The sunlight shined on my edan, which floated before me in a network of current, a symmetry of parts. I’d never seen it disassemble like this and making it do so had not been my intention. I’d been trying to get the object itself to communicate with me by running current between its demarcations. Okpala claimed this often worked and I wanted to know what my edan would say. I had a moment of anxiety, frantically thinking, Can I even put it back together?

Then I watched with great relief as the parts of my edan that had detached slowly, systematically reattached. Whole again, the edan set itself down on the floor before me. Thank the Seven, I thought.

Both the blue from the current I still ran around it and the bright ntu ntu shined on Okpala’s downturned face. She had an actual notebook and pencil in hand, so Earth basic. And she was writing frantically, using one of the rough thick pencils she’d made from the branch of the tamarind-like tree that grew outside the mathematics building.

“You fell out of the tree,” she said, not looking up. This was how she referred to that moment when you were treeing and then suddenly were not. “What was that about? You finally had the edan willing to open itself.”

“That’s what it was doing? That was a good thing, then?”

She only chuckled to herself, still writing.

I frowned and shook my head. “I don’t know . . . something happened.” I bit my lip. “Something happened.” When she looked up, she caught my eye and I had a moment where I wondered whether I was her student or a piece of research.

I allowed my current to fade, shut my eyes and rested my mind by thinking the soothing equation of f(x) = f(-x). I touched the edan. Thankfully, solid again.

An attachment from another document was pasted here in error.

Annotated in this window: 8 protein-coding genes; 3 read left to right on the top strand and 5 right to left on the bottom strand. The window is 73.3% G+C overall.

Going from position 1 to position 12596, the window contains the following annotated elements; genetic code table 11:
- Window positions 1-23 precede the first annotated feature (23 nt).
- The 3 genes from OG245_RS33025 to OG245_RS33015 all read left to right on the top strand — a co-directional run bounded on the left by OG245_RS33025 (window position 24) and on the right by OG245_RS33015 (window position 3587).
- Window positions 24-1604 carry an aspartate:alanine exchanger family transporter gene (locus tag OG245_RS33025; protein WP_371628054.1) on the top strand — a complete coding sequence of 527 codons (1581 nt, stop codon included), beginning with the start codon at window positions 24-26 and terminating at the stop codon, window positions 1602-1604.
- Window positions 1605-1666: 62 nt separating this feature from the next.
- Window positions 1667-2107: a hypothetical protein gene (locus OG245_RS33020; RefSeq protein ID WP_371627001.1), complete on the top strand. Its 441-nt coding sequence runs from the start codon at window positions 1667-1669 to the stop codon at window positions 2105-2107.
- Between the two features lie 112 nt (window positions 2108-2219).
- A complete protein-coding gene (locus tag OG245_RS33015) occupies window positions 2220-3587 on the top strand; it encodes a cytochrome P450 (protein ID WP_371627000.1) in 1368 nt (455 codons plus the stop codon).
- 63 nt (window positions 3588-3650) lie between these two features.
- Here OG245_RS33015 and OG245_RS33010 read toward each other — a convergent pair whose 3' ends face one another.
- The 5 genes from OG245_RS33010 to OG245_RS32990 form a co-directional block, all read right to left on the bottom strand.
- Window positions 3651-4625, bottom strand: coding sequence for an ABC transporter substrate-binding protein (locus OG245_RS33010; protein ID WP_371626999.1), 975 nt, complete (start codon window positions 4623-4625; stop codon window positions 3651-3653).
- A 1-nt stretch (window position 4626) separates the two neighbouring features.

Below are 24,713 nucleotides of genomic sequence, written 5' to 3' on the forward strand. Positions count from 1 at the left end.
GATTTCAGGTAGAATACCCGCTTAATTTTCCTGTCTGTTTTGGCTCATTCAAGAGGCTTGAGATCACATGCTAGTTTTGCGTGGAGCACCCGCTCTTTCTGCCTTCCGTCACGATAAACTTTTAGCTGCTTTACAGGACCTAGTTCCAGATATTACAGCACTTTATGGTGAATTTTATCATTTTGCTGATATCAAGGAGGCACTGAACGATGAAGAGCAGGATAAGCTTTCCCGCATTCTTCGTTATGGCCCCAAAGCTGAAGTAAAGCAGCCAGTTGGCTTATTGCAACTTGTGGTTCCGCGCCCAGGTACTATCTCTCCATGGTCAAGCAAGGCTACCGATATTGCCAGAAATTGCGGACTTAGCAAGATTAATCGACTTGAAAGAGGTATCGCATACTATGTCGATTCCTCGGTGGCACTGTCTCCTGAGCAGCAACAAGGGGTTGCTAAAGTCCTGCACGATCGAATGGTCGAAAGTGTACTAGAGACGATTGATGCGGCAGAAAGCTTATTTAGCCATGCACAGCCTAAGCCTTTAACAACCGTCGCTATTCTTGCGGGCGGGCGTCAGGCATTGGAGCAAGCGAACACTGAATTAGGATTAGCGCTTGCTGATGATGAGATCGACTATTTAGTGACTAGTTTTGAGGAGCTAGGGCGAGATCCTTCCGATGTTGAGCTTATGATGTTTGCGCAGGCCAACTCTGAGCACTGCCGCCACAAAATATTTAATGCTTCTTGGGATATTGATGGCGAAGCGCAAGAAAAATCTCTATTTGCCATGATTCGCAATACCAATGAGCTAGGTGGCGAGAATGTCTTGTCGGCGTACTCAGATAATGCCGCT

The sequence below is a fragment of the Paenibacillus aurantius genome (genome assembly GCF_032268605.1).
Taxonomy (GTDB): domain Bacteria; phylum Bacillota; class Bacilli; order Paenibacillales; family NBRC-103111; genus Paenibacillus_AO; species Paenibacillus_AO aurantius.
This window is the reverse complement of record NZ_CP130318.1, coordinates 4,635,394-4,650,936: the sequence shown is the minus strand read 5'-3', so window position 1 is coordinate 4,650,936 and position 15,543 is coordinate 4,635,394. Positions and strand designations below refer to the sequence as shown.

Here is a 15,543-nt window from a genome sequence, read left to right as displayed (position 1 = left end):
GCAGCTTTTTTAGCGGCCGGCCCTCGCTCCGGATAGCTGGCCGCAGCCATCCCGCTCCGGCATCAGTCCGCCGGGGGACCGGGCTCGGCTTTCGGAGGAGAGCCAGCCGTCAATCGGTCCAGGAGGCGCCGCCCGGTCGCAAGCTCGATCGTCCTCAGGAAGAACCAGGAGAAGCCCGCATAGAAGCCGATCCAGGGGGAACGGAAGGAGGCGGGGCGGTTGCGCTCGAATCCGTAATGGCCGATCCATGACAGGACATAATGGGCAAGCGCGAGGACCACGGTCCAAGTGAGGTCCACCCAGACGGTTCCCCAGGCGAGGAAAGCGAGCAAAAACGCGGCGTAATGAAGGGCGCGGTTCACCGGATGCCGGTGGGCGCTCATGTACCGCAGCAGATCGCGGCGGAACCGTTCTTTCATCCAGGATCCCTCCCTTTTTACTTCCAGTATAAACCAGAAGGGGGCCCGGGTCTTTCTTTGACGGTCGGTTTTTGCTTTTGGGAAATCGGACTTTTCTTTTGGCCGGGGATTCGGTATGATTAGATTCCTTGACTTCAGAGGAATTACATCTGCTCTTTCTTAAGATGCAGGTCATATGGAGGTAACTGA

“Are you alright?” Professor Okpala asked.

Despite medicating with the soothing equation, my head had started pounding. Then a hot rage flooded into me like boiled water. “Ugh, I don’t know,” I said, rubbing my forehead, my frown deepening. “I don’t think what happened was supposed to happen. Something happened, Professor Okpala. It was strange.”

Now Professor Okpala laughed. I clenched my teeth, boiling. Again. Such fury. It was unlike me. And lately, it was becoming like me, it happened so often. Now it was happening when I treed? How was that even possible? I didn’t like this at all. Still, I’d been working with Professor Okpala for over one Earth year and if there was one thing I should have learned by now it was that working with any type of edan, no matter the planet it had been found on, meant working with the unpredictable. “Everything comes with a sacrifice,” Okpala liked to say. Every edan did something different for different reasons. My edan was also poisonous to Meduse; it had been what saved my life when they’d attacked on the ship. It was why Okwu never came to watch any of my sessions with Okpala. However, touching it had no such effect on me. I’d even chanced touching my okuoko with my edan. It was the one thing that let me know that a part of me may now have been Meduse, but I was still human.